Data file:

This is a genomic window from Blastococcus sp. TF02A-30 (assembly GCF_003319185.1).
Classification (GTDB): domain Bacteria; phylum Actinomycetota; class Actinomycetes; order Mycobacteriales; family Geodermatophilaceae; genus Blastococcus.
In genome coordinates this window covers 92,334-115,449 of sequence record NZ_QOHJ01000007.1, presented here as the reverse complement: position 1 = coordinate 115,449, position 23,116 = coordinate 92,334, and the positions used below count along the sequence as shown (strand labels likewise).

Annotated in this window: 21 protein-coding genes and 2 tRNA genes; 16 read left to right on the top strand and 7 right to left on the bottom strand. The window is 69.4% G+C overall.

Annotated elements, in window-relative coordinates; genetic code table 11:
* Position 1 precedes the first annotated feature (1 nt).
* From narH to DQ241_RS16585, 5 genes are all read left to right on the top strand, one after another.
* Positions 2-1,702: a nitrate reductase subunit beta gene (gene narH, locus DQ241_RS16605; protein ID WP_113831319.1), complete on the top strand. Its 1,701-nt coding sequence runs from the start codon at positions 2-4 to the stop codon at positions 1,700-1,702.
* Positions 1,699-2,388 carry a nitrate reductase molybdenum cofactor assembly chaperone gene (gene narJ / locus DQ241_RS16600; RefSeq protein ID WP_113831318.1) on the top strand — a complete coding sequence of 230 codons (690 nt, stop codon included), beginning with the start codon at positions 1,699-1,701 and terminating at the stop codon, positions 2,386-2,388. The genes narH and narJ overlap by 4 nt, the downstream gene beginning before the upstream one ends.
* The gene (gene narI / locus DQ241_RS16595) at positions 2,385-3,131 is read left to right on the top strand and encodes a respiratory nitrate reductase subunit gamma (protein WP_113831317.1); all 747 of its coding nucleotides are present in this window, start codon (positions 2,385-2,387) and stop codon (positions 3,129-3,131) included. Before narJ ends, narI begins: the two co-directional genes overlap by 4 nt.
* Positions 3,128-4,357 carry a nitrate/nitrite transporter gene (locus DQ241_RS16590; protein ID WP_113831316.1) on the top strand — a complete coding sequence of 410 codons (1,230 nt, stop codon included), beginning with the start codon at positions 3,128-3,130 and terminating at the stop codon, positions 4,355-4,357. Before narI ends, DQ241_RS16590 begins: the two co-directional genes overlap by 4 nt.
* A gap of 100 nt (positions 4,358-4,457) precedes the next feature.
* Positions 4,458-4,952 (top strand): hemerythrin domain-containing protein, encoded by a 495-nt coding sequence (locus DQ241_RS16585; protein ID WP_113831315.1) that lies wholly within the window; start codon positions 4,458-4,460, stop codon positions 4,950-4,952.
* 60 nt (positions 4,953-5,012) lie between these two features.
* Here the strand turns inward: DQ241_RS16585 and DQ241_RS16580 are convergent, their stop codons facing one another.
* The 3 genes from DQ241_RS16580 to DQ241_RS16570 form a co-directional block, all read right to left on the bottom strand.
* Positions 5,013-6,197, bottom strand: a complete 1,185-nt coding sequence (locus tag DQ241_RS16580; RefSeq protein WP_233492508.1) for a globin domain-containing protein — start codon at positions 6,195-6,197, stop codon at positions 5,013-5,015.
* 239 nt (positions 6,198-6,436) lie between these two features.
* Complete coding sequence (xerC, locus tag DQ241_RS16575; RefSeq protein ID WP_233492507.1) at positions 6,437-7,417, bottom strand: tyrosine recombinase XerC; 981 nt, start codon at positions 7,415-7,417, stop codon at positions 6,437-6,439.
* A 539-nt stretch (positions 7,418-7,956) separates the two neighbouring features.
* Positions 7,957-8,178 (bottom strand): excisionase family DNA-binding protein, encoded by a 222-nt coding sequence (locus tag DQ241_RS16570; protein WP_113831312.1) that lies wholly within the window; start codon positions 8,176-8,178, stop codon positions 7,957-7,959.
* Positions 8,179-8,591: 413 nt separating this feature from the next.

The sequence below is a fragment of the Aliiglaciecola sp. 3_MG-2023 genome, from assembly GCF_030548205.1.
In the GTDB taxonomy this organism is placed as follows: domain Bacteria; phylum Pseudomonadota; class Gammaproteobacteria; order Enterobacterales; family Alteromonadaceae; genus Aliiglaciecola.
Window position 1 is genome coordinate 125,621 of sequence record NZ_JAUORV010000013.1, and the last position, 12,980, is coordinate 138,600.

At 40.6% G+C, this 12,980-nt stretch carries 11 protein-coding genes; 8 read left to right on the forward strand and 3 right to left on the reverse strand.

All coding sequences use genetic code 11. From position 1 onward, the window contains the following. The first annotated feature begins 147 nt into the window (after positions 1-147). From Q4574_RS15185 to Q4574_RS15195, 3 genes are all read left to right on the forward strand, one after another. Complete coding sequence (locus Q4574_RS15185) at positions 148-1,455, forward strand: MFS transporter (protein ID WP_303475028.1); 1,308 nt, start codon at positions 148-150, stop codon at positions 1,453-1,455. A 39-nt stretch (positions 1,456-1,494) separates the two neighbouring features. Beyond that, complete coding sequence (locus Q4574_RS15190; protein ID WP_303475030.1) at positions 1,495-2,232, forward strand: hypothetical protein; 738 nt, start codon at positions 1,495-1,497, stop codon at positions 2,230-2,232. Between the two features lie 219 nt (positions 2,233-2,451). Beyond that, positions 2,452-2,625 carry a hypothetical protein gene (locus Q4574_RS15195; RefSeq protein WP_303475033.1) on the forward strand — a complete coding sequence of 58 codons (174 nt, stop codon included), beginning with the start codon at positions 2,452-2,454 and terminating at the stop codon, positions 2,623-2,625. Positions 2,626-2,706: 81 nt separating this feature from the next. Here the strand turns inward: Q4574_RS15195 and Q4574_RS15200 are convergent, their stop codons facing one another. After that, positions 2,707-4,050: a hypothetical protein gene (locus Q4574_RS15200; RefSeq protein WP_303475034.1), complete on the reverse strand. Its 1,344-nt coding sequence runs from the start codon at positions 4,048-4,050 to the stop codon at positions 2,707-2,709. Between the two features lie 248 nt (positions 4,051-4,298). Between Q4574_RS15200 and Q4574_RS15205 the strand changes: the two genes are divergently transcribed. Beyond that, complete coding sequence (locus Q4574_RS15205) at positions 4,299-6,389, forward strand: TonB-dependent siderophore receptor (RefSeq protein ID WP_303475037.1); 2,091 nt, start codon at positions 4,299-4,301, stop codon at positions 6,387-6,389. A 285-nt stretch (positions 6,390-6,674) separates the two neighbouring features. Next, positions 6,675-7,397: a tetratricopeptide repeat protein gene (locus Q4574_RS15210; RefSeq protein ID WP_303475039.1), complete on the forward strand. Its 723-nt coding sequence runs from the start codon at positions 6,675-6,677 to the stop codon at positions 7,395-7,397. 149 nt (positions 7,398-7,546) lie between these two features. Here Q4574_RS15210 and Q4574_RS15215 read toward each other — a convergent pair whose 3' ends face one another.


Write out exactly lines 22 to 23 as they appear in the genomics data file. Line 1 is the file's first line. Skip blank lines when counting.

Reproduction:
* Positions 8,179-8,591: 413 nt separating this feature from the next.

The sequence below is a fragment of the Aliiglaciecola sp. 3_MG-2023 genome, from assembly GCF_030548205.1.